Investors Preparing for Fed Hike, Avoiding Bonds and Dividends


The Federal Reserve left interest rates unchanged on Wednesday yet left the door open for a potential hike in December. However many investors have already started preparing for a hike as improving economic data allows the central bank more leeway in tightening monetary policies. Consequently, we witnessed greater redemptions out of real estate investment trusts, fixed-income assets and other dividend-yielding stock exchange traded funds over October ahead of a potential rate hike.

For instance, the iShares iBoxx $ Investment Grade Corporate Bond ETF (NYESArca: LQD) was the most unpopular ETF of October, experiencing close to $1.7 billion in net outflows for the month, according to

Additionally, the iShares iBoxx $ High Yield Corporate Bond ETF (NYSEArca: HYG), which recent saw a record daily outflow, lost $641.9 million in assets, the SPDR Barclays High Yield Bond ETF (NYSEArca: JNK) saw $619.3 million in redemptions and iShares 20+ Year Treasury Bond ETF (NYSEArca: TLT) shrunk by $491.9 million.

Speculative-grade bonds also weakened over the past week, alongside falling oil prices, on renewed concerns that the decline in crude oil could negatively affect the highly leverage energy sector, raising credit risks.

The Vanguard REIT ETF (NYSEArca: VNQ) shrunk by $692.7 million and iShares Dow Jones US Real Estate Index Fund (NYSEArca: IYR) bled $765.4 million on rising rate risks as well. REITs, which traditionally have been popular for their attractive dividend yields, are under pressure. When interest rates rise, REITs’ interest payments go up, so the companies have less cash flow available for dividends. The high dividends in REITs are attractive in a low-rate environment but are less enticing once safer Treasuries show higher rates.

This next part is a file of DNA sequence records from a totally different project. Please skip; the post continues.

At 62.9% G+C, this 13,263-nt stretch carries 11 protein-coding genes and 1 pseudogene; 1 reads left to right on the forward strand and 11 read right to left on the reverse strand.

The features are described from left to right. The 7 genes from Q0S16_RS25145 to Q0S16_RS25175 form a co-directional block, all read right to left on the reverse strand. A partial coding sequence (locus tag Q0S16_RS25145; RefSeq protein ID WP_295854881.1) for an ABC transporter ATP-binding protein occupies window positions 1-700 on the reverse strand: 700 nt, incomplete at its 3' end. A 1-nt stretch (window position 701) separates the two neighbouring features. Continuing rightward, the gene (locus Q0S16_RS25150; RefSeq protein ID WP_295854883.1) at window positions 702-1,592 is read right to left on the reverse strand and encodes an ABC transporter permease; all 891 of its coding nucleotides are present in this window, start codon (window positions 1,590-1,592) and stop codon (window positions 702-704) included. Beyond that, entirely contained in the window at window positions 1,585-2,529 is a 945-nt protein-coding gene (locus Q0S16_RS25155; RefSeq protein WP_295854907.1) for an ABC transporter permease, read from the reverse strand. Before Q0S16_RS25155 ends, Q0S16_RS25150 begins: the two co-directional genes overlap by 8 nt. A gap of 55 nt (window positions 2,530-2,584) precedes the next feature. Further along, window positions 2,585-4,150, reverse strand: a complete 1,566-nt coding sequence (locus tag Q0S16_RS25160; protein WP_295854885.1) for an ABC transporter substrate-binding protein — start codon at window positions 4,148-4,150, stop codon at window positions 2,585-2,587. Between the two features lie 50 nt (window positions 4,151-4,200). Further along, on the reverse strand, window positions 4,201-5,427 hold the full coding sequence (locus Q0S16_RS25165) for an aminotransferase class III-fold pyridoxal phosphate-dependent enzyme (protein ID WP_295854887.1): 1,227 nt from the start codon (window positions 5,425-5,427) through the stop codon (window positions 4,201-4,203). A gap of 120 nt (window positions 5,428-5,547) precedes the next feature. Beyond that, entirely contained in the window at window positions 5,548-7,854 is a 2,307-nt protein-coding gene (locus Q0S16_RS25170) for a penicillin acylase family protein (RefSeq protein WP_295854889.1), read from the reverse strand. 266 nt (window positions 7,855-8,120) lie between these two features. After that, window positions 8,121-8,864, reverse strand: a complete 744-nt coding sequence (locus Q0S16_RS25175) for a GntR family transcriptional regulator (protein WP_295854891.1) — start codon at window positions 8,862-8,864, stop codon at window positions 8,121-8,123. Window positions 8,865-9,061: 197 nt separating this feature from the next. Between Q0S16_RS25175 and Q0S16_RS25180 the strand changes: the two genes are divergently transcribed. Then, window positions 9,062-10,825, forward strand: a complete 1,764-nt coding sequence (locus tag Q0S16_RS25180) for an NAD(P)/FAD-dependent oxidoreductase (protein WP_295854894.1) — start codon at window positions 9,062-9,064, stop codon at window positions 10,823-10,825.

The iShares Edge MSCI Min Vol USA ETF (NYSEArca: USMV) also saw $889.7 million in outflows, which suggests that investors may have shifted out of more defensive positioning as corporate earnings continued to improve.

On the other hand, ETF investors continued to dive into stocks. The PowerShares QQQ (NasdaqGM: QQQ), which follows the Nasdaq-100, attracted $2 billion in net inflows, iShares Core S&P 500 ETF (NYSEArca: IVV) saw $1.8 billion inflows and SPDR S&P 500 ETF (NYSEArca: SPY) added $1.6 billion.

Emerging markets remained a popular play, with Vanguard FTSE Emerging Markets ETF (NYSEArca: VWO) bringing in $1.2 billion and iShares Core MSCI Emerging Markets ETF (NYSEArca: IEMG) adding $960.2 million. While still experiencing high trading activity, the iShares MSCI Emerging Markets ETF (NYSEArca: EEM) has not seen total assets under management fluctuate much for the month, which suggests that traders continued to utilize EEM for day-to-day exposure while long-term investors turned to the cheaper VWO and IEMG options - VWO has a 0.15% expense ratio, IEMG has a 0.14% expense ratio and EEM has a costlier 0.69% expense ratio.

Investors are also diversifying with international developed markets, with the and Vanguard FTSE Developed Markets ETF (NYSEArca: VEA) bringing in $1.4 billion and iShares Core MSCI EAFE ETF (NYSEArca: IEFA) attracting $985.6 million. The two funds track developed European, Australasia and Far East, or EAFE, countries.

The Financial Select Sector SPDR (NYSEArca: XLF), which was the best performing sector of October, experienced $756.6 million in inflows on increased Federal Reserve rate bets. With a steepening yield curve, or wider spread between short- and long-term Treasuries, banks could experience improved net interest margins or improved profitability as the firms borrow short and lend long.

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Full disclosure: Tom Lydon's clients own shares of SPY, LQD, HYG and JNK.